Virginia Law New for 2010

As the new year kicked off, the Virginia legislature and Gov. Ralph Youngkin enacted more than 1,200 laws. While many will have little impact on the day-to-day lives of people in the state, there are a handful that are significant and could alter the direction the law and policy landscape is headed.

Law New

Increasingly, business requires collaboration, especially on complex and significant challenges that are too large to be mastered by one function, enterprise, or stakeholder group. Similarly, the legal industry is undergoing a paradigm shift from provider to customer-centricity. It is a change process that has to start with a focus on delivering legal services to legal consumers and society-at-large, not preserving legacy delivery models, outdated legal education, and self-congratulatory industry awards.

To that end, fit-for-purpose technology is not an end in itself for legal practitioners and “techies.” It must be a component of a strategic plan with the end goal of improving the customer/end-user experience and outcomes. Moreover, such an approach demands collaboration with the rest of the legal industry and business, as well as the outside world.

New law

This new law makes “swatting” — a fake emergency call that leads to a police, fire department or other emergency personnel response — a class 1 misdemeanor. It also prohibits people from using drones in or near any state, local, or juvenile correctional facility unless they are authorized by the facility’s superintendent or director.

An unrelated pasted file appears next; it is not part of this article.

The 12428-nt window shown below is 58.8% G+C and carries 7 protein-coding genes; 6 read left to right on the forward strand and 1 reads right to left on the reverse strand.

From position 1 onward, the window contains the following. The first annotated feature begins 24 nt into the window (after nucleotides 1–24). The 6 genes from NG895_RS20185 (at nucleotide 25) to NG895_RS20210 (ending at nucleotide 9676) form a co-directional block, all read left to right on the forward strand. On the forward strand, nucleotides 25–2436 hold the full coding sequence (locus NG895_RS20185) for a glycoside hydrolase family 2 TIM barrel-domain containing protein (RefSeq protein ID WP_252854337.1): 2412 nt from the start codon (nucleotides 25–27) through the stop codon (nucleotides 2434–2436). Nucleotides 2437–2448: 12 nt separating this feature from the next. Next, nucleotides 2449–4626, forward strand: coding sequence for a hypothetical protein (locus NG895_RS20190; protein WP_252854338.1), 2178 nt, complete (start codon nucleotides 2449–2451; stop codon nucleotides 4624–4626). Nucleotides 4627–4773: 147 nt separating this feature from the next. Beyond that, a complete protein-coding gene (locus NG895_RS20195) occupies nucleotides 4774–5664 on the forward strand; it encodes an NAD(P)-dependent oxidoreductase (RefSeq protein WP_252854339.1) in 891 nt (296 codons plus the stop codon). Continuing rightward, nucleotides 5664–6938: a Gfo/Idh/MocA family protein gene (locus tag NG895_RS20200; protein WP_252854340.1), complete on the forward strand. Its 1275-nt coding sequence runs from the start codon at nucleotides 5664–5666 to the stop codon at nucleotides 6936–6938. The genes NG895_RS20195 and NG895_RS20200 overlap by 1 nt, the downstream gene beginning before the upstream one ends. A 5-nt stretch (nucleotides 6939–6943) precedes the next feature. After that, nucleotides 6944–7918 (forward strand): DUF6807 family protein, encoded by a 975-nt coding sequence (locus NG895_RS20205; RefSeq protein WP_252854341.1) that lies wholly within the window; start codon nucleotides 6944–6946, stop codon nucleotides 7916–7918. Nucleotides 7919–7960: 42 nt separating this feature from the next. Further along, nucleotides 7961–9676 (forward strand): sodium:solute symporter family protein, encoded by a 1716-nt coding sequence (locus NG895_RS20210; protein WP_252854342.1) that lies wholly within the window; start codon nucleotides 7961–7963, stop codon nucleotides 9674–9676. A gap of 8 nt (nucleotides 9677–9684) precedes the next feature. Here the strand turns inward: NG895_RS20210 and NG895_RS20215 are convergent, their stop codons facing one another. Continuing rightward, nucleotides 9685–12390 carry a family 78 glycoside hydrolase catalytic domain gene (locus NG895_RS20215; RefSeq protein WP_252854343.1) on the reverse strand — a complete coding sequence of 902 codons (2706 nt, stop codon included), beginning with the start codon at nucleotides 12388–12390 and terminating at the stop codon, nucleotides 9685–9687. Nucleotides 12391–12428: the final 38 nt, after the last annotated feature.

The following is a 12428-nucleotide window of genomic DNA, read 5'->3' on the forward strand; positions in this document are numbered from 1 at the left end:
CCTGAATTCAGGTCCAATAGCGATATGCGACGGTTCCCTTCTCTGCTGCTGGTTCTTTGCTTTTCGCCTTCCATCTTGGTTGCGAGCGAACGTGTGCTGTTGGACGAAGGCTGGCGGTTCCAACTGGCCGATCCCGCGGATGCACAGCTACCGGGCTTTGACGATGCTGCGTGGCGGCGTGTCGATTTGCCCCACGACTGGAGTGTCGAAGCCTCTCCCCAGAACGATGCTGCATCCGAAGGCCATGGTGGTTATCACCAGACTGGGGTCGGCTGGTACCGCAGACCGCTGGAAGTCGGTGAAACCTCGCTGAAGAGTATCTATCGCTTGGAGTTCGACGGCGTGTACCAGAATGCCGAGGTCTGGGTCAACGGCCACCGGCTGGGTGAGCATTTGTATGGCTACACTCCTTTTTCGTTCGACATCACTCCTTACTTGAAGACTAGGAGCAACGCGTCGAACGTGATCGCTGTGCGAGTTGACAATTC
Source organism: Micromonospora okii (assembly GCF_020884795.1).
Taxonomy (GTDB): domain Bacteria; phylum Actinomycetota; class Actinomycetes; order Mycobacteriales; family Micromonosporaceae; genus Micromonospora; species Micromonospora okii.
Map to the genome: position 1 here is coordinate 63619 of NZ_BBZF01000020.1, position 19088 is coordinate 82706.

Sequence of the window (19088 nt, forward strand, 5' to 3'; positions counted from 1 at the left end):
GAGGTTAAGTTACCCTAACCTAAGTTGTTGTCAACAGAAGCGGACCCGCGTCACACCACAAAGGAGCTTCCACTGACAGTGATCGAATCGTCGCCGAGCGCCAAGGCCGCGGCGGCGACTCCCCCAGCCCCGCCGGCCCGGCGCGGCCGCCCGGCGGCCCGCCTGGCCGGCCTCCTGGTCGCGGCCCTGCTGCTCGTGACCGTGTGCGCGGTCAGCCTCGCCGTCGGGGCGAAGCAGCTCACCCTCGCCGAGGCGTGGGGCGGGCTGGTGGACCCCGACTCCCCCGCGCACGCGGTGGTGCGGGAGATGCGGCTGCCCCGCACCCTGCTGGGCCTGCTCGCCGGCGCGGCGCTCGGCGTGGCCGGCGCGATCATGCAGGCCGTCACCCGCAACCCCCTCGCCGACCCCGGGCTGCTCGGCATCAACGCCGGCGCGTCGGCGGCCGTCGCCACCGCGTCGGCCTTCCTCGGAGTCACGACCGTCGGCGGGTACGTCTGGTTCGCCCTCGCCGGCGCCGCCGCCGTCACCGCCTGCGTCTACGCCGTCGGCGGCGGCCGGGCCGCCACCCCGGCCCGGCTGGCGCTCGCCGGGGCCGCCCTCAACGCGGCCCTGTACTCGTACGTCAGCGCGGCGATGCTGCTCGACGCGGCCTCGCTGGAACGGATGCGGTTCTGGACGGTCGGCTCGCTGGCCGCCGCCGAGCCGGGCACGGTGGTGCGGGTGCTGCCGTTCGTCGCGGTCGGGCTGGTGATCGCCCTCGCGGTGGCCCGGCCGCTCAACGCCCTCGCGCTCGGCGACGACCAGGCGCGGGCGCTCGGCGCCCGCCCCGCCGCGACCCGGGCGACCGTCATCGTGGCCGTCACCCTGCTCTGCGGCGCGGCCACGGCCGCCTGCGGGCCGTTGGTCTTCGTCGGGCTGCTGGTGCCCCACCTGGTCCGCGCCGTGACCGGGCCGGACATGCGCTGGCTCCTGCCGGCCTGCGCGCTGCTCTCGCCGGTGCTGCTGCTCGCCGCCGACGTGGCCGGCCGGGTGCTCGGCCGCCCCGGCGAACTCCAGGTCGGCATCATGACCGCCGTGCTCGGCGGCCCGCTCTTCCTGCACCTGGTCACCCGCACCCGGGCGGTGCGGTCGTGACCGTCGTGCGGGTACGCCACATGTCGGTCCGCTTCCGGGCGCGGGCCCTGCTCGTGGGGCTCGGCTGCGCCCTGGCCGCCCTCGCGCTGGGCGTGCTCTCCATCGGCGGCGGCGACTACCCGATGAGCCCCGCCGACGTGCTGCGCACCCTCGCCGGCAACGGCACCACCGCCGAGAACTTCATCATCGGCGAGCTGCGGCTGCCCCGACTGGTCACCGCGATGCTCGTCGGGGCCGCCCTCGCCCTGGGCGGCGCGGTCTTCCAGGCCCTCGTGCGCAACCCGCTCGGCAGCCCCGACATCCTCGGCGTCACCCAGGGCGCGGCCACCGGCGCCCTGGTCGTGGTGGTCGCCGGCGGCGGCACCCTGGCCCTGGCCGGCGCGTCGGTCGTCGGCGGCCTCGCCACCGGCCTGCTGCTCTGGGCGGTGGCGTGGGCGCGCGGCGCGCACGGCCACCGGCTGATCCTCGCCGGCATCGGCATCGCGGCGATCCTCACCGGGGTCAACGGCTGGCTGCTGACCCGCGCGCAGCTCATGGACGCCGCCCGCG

A new law will make it easier for barbers, electricians, tattooists and other workers licensed in another state to come to Virginia to work. Currently, the state’s licensing rules require them to have at least three years of experience in their profession and pass a test to work in the state. Under this law, they will be allowed to use their out-of-state licenses if the licensing authority determines it is valid, up to date and meets other requirements, including proof of training and continuing education.

In a move to curb gender bias, this new law prohibits businesses from charging higher prices for certain goods or services based on the person’s gender. This law will apply to all businesses that sell, offer or display products, services, or advertising for sale at a location open to the public.

Under this new law, hospitals must share their standard charges for items and services – including how much procedures cost – on their websites. The law is intended to protect patients from surprise medical bills, a growing problem in the US. The law will take effect July 1.